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As he was crucified, Jesus engaged in a conversation with one of the other thieves hung along side him. at the end is this pronouncement:

Luke 23:43 (ESV)
43 And he said to him, "Truly, I say to you, today you will be with me in Paradise."

This verse is often referenced to make a theological point about how people come into salvation and the absence of presence of ceremony/action in the process. However it seems to me that most usages of the verse are based on an interpretation that uses a theological construct or doctrinal position of some kind to interpret this verse based on their larger understanding of the concepts. For example:

  • Protestants who believe salvation is entirely a work of God might say that this verse shows that Jesus pronouncement that this person was now heaven bound means that he can bestow salvation on whomever he pleases with them having to have done any works or go through an rituals. Paradise refers to Heaven and salvation (admittance) is a free gift.
  • Mormons who believe that salvation is impossible without some accompanying works argue that this verse isn't talking about heaven at all but some other realm where that person would again have a chance to do good works. Paradise is not heaven and the gift given was a second chance to earn admittance into heaven.

Starting with the word Greek παράδεισος and it's original meaning and how it would have been understood in context, what can a good hermeneutical approach to this passage show us? How would the original audience have understood this usage? Then bringing in other passages to bear on the issue, what relevant related texts do we have? At what point in the process of zooming out from the text must our doctrine formed by other sources become the determining factor in how we interpret this saying?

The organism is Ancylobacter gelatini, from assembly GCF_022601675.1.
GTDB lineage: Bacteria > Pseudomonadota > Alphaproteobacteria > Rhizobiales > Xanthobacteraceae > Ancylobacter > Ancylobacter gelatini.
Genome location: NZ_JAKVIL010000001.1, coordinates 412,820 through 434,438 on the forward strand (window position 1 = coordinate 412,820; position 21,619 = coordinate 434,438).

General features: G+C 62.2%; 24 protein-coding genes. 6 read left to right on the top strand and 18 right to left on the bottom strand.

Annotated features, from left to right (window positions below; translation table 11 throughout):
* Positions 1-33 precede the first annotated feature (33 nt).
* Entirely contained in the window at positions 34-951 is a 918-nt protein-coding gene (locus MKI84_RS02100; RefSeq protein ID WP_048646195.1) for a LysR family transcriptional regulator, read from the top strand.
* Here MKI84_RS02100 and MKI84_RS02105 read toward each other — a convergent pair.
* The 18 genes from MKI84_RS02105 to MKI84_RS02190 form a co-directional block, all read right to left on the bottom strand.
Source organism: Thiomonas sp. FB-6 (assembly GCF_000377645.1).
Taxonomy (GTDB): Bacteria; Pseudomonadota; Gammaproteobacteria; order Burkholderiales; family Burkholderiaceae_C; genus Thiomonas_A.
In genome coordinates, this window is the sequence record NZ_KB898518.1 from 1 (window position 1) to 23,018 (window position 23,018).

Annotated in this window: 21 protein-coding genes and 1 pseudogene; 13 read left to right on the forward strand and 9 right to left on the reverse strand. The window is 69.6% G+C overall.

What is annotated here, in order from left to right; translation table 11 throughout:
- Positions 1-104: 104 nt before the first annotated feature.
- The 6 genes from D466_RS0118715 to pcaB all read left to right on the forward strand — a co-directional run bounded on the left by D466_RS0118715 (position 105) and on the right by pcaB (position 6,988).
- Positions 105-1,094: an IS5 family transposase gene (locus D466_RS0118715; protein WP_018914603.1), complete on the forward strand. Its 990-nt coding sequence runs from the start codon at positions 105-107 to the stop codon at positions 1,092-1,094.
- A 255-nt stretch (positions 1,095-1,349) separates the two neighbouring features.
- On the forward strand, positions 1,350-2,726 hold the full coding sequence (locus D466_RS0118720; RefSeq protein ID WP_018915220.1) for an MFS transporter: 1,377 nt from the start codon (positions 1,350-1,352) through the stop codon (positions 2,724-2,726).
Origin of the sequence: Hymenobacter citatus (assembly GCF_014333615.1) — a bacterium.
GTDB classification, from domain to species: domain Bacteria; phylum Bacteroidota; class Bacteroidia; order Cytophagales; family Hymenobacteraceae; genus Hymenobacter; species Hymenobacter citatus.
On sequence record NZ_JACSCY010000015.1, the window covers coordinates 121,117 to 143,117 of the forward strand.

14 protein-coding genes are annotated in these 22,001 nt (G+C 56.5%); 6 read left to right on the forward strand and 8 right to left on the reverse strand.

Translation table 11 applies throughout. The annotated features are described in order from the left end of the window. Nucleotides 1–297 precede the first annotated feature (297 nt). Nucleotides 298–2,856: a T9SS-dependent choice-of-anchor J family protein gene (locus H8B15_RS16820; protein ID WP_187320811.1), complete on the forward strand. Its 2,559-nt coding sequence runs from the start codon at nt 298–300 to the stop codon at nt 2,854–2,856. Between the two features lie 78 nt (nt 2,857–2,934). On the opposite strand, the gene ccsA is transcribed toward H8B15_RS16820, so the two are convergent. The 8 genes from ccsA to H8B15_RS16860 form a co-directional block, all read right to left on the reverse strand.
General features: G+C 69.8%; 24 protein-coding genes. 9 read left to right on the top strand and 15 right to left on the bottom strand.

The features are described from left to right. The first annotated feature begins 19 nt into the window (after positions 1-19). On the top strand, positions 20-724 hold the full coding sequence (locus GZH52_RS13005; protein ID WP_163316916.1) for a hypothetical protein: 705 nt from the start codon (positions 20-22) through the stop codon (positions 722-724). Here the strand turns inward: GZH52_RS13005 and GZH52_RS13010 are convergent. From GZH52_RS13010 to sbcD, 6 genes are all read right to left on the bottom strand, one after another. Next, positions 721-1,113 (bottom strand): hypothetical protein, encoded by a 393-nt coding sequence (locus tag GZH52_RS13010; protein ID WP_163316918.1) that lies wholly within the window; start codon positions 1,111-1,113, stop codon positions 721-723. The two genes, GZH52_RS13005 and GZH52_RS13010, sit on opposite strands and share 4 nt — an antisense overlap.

Note that I do not think interpretation based on other clearer passages or understandings is wrong, but part of my interest in asking this is understanding _where the line between that and textual analysis is drawn in this case. Is the word itself self-evident? If so why the dispute about what it means? If it's not self evident, when do we step back and apply other methods and what are those in this case?

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"Why the dispute about what it means?" - Sorry, that made me laugh. ;) –  GalacticCowboy Nov 1 '11 at 11:14

3 Answers 3

"Paradise" is a transliteration of παράδεισος, a word used only three times in the New Testament. Furthermore, the context of each of the three uses is different from the others, and by three different authors.

In 2 Corinthians 12:4 it appears to parallel or point to the term "third heaven" in verse 2. Since God is apparently immediately present there, this seems to be a reference to what we generally consider "heaven". (See the NET Bible notes on this passage as well.) However, since this passage refers to an apparent vision, it's difficult to relate directly to Jesus' statement.

In Revelation 2:7, this is given as the location of the "tree of life" - once again, what we typically believe to be an attribute of "heaven". In this case, the word is also modified by a possessive - "of God" - to differentiate it from any other paradises.

The meaning is somewhat more cloudy in Luke 23:43. First, we have to deal with Jesus' destination after death - did Jesus descend into Hell/Hades, and if so, how long did He remain there? In other words, does "paradise" refer to an understanding of Hades as a "holding area" for the dead? Or was He speaking in a sense outside space and time, and actually referring to Heaven?

As far as the original meaning of this word, the NET Bible notes provide the following definitions:

  • (Persian) A grand park or hunting preserve; enclosed, protected, well cared for, but sealed off or contained
  • A pleasure garden
  • A grove or park
  • ("Later" [?] Jews) The part of Hades set aside for the souls of the righteous until the resurrection
  • Heaven (possibly including the view mentioned above, with multiple levels of "heaven" - sky or atmosphere, outer space/universe, God's abode)
  • Eden